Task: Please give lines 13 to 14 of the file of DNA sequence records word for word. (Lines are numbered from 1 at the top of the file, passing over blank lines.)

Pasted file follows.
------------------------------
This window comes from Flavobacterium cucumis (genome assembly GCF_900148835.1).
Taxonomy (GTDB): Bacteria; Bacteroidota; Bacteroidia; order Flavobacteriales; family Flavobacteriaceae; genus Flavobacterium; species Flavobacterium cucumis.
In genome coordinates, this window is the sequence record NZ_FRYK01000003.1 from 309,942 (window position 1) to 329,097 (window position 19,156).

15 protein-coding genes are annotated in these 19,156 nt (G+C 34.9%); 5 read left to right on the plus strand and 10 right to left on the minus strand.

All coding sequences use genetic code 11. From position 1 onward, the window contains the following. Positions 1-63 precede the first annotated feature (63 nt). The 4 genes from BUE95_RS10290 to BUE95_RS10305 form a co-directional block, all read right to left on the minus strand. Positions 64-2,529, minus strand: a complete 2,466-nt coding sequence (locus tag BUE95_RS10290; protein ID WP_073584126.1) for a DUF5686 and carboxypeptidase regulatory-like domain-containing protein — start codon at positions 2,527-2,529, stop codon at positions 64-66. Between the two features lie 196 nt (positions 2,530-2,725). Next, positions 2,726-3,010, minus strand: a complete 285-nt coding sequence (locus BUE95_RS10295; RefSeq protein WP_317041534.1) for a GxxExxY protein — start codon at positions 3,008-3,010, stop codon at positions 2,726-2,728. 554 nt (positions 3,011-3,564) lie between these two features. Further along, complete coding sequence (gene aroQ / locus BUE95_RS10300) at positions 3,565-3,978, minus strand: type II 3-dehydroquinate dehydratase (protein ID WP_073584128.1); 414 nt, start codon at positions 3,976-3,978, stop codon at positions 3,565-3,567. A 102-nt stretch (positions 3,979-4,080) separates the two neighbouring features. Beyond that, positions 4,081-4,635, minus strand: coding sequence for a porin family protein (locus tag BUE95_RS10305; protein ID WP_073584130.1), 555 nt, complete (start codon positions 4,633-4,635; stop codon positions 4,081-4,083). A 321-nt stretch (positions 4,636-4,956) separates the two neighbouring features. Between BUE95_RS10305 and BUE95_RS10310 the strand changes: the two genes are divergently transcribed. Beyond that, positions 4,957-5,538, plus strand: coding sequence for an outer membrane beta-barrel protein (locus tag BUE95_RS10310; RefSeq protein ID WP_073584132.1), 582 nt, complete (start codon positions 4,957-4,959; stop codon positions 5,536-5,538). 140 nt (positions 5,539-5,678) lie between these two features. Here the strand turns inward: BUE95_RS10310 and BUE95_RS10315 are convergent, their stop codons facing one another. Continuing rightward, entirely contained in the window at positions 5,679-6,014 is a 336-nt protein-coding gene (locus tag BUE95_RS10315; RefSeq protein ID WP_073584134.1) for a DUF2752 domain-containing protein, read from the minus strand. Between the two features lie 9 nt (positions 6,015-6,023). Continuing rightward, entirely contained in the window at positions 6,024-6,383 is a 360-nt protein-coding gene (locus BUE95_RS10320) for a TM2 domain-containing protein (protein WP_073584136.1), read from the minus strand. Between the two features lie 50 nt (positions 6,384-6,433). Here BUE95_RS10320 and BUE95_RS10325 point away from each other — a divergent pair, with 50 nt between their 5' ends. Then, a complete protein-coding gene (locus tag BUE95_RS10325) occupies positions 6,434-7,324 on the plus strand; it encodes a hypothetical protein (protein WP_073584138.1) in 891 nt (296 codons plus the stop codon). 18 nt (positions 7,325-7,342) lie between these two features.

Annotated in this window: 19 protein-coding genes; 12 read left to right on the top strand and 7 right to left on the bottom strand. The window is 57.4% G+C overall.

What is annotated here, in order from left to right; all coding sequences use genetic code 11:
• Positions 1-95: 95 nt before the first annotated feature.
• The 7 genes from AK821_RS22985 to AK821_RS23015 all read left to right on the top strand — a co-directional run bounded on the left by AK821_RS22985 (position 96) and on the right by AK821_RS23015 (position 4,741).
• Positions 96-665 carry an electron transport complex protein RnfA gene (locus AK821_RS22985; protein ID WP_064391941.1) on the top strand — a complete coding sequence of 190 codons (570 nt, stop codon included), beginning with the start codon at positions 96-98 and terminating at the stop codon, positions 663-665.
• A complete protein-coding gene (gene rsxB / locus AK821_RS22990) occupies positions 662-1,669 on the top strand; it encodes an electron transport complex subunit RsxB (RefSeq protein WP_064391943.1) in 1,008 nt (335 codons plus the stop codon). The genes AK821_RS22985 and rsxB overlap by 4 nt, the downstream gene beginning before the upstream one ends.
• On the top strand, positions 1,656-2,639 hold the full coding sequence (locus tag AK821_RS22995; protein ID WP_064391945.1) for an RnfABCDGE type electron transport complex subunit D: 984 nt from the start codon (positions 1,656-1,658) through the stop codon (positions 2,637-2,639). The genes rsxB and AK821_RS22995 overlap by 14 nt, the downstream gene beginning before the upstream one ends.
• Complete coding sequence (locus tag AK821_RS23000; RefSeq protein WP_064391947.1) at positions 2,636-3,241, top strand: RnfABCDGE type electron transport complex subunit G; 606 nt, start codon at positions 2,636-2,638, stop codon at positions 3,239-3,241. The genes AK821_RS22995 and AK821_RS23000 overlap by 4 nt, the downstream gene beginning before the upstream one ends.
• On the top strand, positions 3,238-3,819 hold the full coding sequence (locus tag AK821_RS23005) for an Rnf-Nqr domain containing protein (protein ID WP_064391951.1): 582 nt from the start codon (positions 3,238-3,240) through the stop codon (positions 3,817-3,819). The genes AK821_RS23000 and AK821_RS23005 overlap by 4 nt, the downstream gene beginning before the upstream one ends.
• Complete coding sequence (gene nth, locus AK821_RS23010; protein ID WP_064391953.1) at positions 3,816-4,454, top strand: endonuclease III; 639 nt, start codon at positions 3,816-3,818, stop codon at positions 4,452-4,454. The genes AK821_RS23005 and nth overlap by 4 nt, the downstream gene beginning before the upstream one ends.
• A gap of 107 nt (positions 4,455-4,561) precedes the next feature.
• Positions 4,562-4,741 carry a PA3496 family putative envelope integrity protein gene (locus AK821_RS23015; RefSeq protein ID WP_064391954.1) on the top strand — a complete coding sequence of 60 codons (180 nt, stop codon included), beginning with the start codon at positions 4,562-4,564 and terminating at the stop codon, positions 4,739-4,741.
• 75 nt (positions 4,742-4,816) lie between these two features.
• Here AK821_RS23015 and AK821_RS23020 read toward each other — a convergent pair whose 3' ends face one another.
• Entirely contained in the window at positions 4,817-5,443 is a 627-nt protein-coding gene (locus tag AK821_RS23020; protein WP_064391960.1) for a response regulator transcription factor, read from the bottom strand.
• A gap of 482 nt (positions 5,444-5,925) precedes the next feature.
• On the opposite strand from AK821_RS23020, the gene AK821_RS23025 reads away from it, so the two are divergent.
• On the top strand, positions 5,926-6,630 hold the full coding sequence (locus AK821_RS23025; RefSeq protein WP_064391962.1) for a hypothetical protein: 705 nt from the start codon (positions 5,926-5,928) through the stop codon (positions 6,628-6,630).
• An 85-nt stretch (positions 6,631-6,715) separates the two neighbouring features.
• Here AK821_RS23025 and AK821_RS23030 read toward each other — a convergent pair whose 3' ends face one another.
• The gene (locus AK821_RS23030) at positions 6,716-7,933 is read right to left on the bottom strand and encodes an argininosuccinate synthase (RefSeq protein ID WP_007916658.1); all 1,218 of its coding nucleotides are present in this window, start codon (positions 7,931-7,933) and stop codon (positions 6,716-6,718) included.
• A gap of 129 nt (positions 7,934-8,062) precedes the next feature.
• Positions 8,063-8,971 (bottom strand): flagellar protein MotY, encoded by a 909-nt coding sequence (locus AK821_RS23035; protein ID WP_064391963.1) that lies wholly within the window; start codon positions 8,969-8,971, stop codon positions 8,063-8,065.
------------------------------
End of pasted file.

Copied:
• Complete coding sequence (locus tag AK821_RS23000; RefSeq protein WP_064391947.1) at positions 2,636-3,241, top strand: RnfABCDGE type electron transport complex subunit G; 606 nt, start codon at positions 2,636-2,638, stop codon at positions 3,239-3,241. The genes AK821_RS22995 and AK821_RS23000 overlap by 4 nt, the downstream gene beginning before the upstream one ends.
• On the top strand, positions 3,238-3,819 hold the full coding sequence (locus tag AK821_RS23005) for an Rnf-Nqr domain containing protein (protein ID WP_064391951.1): 582 nt from the start codon (positions 3,238-3,240) through the stop codon (positions 3,817-3,819). The genes AK821_RS23000 and AK821_RS23005 overlap by 4 nt, the downstream gene beginning before the upstream one ends.